Social Media Policies Within Organizations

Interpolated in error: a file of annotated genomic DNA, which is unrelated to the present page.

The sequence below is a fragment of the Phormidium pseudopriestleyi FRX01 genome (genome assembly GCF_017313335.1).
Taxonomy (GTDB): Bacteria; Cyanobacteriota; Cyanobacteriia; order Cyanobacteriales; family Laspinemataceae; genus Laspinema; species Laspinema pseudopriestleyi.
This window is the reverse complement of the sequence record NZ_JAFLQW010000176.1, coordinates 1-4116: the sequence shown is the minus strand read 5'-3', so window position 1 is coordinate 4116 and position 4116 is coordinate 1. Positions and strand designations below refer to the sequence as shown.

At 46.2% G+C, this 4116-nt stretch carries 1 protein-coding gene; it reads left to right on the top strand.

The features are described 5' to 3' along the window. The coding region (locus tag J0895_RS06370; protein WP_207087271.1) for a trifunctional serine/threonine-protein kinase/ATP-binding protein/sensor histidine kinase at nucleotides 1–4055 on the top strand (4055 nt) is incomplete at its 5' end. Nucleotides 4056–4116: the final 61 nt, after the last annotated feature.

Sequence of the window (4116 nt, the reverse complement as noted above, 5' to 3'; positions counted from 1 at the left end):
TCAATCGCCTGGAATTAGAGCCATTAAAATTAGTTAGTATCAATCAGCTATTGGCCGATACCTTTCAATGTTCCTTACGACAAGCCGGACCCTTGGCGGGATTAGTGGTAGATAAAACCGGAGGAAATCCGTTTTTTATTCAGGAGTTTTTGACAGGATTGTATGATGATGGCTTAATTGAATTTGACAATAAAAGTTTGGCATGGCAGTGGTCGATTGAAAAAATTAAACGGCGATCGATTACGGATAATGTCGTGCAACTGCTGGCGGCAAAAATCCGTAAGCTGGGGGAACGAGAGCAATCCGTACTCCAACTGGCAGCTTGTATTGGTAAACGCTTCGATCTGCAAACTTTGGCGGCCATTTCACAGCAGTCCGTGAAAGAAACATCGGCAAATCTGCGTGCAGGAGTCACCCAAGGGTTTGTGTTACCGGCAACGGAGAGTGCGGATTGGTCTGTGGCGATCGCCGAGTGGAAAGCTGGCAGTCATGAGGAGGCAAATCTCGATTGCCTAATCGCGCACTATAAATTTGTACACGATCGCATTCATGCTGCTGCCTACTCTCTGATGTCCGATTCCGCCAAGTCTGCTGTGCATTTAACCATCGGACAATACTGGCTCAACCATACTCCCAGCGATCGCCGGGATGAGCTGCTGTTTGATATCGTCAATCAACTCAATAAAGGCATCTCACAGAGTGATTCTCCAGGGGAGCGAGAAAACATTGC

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With more than one billion users, Facebook has changed the way that we communicate with one another. Individuals regularly log on to Facebook from their phones, in their homes, and while they are at work. Companies argue that employees spending time on their personal Facebook accounts at work has led to a decrease in productivity, which corresponds to a decrease in profitability. This decrease has caused some companies to enact measures that keep employees focused on their work assignments and not their Newsfeeds. Instead of taking draconian actions to block Facebook and other social media sites at all times, companies should allow employees to spend limited time on social media because it increases employee morale, increases work efficiency, and creates an environment that encourages innovation. Many companies do not allow their employees to check their social media or conduct workplace internet leisure browsing. The employers’ justification for this ban is that employees who are casually surfing the internet or updating their social media are not focused on the task given to them, which harms productivity. According to one study, organizations that give their employees access to Facebook and other social media outlets risk losing 1.5% of total productivity across the company (Nucleus Research, 2009). This loss of productivity comes from employees who spend excessive time on social media sites while at work. Employees who spend time focusing on their own affairs and not the companies are especially detrimental to small business owners, since the businesses do not have the corporate structures to compensate for underperforming employees. Excessive time spent on non-work related websites is why over 60 percent of companies sur... ... middle of paper ... ...ield, D., & Davis, R. (2002). Lost in Cyberspace: The Web @ Work. CyberPsychology and Behavior , 347-353. Kirkpatrick, D. (2010). The Facebook Effect: The Inside Story of the Company That Is Connecting the World. New York: Simon & Schuster. Nucleus Research. (2009). Facebook: Measuring the cost to business of social notworking. Boston: Nucleus Research Inc. Reinecke, L. (2009). Games at work: The recreational use of games during work. Cyber Psychology & Behavior , 461-465. Skeels, M., & Grudin, J. (2009). When Social Networks Cross Boundaries: A Case Study of Workplace Use of Facebook and LinkedIn. Redmond: Microsoft. Vitak, J., Crouse, J., & LaRose, R. (2011). Personal internet use at work: Understanding cyberslacking. Computer in Human Behavior , 1751-1759. Wankel, C. (2009). Management education using social media. Organization Management Journal , 251-262.

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